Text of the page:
Many UTIs can be prevented by changing infants diapers frequently, encouraging kids to practice good hygiene, and instructing kids not to hold it when they have to pee because urine that remains in the bladder gives bacteria a good place to grow. Here are some tips on how to prevent UTIs in boys:
What Causes A Urinary Tract Infection In Toddlers
Normal urine is sterile and contains fluids, salts and waste products. An infection occurs when microorganisms cling to the opening of the urethra and begin to multiply. Most infections arise from Escherichia coli bacteria that normally live in the digestive tract.
Different bacteria can cause a urinary tract infection. The seven most common bacteria include the following:
- Escherichia coli , found in about 85% of UTIs in children.
- Pain in the back or side .
Avoiding Things That May Irritate Your Child’s Bottom
Try to avoid anything that may cause irritation to your child’s bottom:
- avoid giving your child bubble baths, especially if they have sensitive skin
- wash your child’s hair in the shower rather than in the bath so they don’t sit in soapy water
- check for threadworms, which are very common in children, and consider treating your child every 6 months
- encourage girls to wear cotton underwear
What Are The Symptoms
Babies and young children may not have the most common symptoms, such as pain or burning when they urinate. Also, they can’t tell you what they feel. In a baby or a young child, look for:
- A fever not caused by the flu or another known illness.
- Urine that has a strange smell.
- The child not being hungry.
- The child acting fussy.
Older children are more likely to have common symptoms, such as:
- Pain or burning when they urinate.
- Needing to urinate often.
- Loss of bladder control.
- Red, pink, cloudy, or foul-smelling urine.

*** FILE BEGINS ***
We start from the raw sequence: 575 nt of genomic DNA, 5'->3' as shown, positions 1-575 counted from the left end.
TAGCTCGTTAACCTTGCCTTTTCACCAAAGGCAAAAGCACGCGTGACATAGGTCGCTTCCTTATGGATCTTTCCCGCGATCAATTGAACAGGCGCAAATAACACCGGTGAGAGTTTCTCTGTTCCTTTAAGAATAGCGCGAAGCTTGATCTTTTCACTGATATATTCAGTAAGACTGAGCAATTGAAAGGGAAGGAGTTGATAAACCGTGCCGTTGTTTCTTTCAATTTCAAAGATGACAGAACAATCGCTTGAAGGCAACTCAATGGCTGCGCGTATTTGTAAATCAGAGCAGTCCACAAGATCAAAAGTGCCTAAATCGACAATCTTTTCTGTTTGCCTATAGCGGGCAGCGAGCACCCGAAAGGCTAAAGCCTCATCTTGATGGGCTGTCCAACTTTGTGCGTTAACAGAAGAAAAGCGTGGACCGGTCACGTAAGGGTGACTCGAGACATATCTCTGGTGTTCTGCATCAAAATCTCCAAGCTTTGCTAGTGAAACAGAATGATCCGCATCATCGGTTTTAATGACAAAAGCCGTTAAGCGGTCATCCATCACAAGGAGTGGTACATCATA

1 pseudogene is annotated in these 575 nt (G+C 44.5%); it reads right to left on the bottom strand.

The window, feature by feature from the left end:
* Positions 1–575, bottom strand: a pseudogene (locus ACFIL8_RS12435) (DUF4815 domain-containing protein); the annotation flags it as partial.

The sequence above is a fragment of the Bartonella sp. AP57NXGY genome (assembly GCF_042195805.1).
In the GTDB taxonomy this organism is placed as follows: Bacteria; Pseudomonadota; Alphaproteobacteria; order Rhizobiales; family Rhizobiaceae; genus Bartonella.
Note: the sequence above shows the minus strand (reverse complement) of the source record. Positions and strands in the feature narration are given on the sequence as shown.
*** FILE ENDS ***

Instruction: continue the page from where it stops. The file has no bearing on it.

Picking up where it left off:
- Pain in the flank, which is felt just below the rib cage and above the waist on one or both sides of the back.
- Lower belly pain.
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How Can You Prevent Utis In The Future
Change your baby’s diapers often to prevent bacteria from growing. As your child gets older, teach them good bathroom habits to prevent UTIs. Instruct girls to wipe from front to back. This helps to prevent bacteria in poop from getting into the vagina and urinary tract. Encourage your kids to go to the bathroom as soon as they feel the urge — not to hold it in.
Girls should avoid bubble baths and should not use perfumed soaps. And, they should wear cotton underwear — not nylon — to improve airflow and prevent bacteria from growing.
Have your kids drink lots of water, which helps flush bacteria out of the urinary tract. Extra water also prevents constipation, which can create blockages in the urinary tract that allow bacteria to grow.
Causes Of Urinary Tract Infection
Urinary tract infection develops when bacteria reach the bladder. In this situation, the bacteria start multiplying and infecting the area. Normally there are two types of urinary tract infections- one is a kidney infection, and the second one is a bladder infection. A kidney infection is more harmful than a bladder infection. When children suffer from a urinary infection, two types of abnormalities are mainly found to be associated : Vesicoureteral reflux and Urinary Obstruction.
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Eating Diet & Nutrition